Supervising organic production – more bureaucracy for producers?

The European Court of Auditors (ECA) recently published a special report: Audit of the Control System Governing the Production, Processing, Distribution and Imports of Organic Products. The report sets out the results of a recent audit on the effectiveness of the arrangements for supervising organic production.

The aim is to ensure consumers have confidence that when purchasing organic produce it has been produced in accordance with the strict criteria for organic production and labelling established under Regulation (EC) 834/2007 and subject to detailed implementation by later regulations. These provisions aim to guarantee that production conforms to organic principles and, for organic products originating within the EU, Member States must have a system of checks which are administered by control bodies (including Soil Association Certification and Organic Farmers and Growers)  which inspect and certify individual producers, processors and importers where they operate in compliance with the regulations.

Organic products from outside the EU may be recognised as organic, if the production rules and control system applied to them are considered equivalent to the EU’s.

The ECA identified shortcomings which must be remedied to provide sufficient assurance that the system is operating effectively. In particular, Member States do not exercise sufficient supervision over control bodies and, as a result, some fail to satisfy a number of requirements and fail to take the opportunity to implement good practice. The Commission had not audited Member States’ systems of checks between 2001 and the time of the ECA audit. In order to remedy these weaknesses the ECA recommended:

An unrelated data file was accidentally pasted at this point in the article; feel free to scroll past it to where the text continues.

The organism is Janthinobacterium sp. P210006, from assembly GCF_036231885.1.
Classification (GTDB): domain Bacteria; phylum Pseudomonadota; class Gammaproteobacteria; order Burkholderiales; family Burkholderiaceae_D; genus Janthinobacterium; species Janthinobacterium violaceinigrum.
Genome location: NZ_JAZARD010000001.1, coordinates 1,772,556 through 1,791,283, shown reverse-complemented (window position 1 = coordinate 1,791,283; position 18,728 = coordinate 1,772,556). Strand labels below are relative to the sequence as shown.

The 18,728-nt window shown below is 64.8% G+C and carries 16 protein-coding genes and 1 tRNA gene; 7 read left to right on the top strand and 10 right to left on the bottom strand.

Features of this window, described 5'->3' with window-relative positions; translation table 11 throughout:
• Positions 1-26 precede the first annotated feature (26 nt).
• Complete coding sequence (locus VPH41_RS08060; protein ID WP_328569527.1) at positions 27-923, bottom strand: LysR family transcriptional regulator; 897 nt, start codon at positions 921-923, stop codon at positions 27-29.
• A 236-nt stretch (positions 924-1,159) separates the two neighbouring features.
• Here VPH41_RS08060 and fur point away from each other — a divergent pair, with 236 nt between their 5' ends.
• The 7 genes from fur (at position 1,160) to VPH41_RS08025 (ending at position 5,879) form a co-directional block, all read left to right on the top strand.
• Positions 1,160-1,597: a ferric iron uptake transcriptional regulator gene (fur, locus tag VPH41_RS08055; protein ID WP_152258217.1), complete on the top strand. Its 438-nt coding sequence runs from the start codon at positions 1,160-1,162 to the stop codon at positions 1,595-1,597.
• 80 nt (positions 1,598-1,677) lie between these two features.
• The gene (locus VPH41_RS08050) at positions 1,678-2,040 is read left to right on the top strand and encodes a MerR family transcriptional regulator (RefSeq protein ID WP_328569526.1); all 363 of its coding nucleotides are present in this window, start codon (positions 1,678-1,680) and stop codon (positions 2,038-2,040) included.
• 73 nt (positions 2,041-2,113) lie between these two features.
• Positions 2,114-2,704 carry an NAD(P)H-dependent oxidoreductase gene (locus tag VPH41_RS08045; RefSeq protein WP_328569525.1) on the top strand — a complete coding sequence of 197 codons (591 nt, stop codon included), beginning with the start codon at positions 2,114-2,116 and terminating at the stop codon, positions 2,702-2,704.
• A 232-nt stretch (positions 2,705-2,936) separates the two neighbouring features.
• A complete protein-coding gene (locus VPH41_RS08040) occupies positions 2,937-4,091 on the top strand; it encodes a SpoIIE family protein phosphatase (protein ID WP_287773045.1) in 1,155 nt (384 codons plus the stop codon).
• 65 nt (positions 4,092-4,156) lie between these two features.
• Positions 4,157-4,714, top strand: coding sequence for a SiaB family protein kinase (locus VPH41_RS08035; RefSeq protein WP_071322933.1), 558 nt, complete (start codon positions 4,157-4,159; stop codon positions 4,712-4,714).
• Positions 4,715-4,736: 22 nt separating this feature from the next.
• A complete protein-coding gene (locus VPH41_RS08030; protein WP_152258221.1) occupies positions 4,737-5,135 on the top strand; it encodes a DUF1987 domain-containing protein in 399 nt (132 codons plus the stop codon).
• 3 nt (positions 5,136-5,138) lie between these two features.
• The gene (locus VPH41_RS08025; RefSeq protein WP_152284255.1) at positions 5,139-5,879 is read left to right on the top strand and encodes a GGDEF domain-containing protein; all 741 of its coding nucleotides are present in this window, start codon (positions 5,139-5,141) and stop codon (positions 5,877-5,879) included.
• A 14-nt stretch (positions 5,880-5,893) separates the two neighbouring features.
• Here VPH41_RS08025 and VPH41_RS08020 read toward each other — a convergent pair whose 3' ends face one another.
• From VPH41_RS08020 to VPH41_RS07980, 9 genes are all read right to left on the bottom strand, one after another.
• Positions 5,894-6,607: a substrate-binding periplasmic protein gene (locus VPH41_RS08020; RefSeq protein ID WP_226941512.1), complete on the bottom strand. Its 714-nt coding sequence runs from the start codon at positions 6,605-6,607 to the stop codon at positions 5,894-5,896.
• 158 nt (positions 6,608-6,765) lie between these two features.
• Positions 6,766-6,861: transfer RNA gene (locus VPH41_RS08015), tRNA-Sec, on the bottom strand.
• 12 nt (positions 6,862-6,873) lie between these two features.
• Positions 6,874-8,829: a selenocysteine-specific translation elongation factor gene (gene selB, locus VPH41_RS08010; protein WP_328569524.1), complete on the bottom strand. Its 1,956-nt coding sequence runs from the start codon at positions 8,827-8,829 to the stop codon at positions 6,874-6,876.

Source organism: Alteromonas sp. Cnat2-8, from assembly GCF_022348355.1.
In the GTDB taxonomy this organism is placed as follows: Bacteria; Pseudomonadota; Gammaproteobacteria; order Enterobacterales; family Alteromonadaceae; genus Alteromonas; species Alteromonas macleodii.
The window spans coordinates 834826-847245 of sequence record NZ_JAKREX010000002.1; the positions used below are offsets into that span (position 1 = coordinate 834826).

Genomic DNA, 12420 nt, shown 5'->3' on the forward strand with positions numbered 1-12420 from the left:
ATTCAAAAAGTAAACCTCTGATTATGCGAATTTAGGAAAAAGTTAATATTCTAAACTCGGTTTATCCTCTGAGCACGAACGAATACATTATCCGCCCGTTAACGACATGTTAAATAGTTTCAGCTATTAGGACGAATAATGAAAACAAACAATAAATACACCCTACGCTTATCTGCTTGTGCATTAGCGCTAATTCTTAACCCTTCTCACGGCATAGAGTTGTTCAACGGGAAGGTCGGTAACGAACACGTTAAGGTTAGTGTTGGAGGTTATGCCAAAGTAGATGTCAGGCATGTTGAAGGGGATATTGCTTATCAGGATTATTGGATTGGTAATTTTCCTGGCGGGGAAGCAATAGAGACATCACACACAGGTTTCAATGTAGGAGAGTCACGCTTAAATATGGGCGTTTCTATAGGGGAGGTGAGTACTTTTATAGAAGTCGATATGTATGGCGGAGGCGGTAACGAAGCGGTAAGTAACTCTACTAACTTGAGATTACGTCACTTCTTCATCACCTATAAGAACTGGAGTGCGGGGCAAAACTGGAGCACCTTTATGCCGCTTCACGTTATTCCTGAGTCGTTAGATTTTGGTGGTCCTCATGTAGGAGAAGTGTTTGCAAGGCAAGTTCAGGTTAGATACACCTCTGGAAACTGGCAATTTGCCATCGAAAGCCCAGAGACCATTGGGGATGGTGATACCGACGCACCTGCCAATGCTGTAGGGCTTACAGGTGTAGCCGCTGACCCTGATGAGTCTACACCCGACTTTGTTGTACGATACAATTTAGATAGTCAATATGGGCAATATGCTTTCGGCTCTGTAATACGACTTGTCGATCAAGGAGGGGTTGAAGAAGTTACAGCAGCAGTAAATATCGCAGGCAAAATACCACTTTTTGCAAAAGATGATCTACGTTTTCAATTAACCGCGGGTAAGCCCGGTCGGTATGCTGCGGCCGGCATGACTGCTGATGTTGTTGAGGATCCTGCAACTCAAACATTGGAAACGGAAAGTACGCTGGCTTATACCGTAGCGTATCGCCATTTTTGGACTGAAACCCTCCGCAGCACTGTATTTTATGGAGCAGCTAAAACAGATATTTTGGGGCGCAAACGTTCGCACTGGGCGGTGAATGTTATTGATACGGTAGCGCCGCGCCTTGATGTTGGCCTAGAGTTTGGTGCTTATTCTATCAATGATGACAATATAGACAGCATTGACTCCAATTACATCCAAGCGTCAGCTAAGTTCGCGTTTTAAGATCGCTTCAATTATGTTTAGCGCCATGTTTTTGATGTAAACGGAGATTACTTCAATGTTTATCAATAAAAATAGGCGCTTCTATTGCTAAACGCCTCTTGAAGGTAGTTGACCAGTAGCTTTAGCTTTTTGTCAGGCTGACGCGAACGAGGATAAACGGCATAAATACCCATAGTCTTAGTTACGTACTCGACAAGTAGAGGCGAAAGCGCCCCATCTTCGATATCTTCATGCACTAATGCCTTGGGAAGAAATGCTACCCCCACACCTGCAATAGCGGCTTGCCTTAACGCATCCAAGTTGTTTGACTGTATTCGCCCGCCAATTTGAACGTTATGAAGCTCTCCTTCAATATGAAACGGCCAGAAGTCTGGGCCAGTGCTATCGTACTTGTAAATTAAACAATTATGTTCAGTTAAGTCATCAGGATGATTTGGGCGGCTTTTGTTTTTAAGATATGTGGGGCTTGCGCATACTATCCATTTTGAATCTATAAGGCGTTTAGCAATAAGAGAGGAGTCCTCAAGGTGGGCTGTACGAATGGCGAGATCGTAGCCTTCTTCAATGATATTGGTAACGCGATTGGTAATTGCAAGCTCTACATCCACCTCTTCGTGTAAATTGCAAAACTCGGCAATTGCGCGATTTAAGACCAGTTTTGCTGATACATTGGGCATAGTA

• Member States should strengthen their supervisory role over national control bodies.
  • The exchange of information within Member States, between Member States and the Commission and among the Member States should be improved.
  • Checks should be strengthened to ensure that producers, processors and importers fulfil regulatory requirements regarding traceability.
  • The Commission should strengthen its monitoring of Member States’ control systems by undertaking audit visits, gathering necessary data and information and putting it to good use.
  • Regarding imports, the Commission should ensure that the countries in the list of those recognised as being equivalent for organic production are adequately supervised.

The Commission is in broad agreement with the ECA's recommendations. It is likely that, in future, the Food and Veterinary Office will undertake audits on control systems for organic production.

So what does this all add up to? In short, in the not too distant future, control bodies, and in turn organic producers, processors and importers, are likely to face a more rigorous inspection regime. It would be nice to think this will not be accompanied by more bureaucracy, but sadly rigour in such matters is all too often associated with increased paperwork.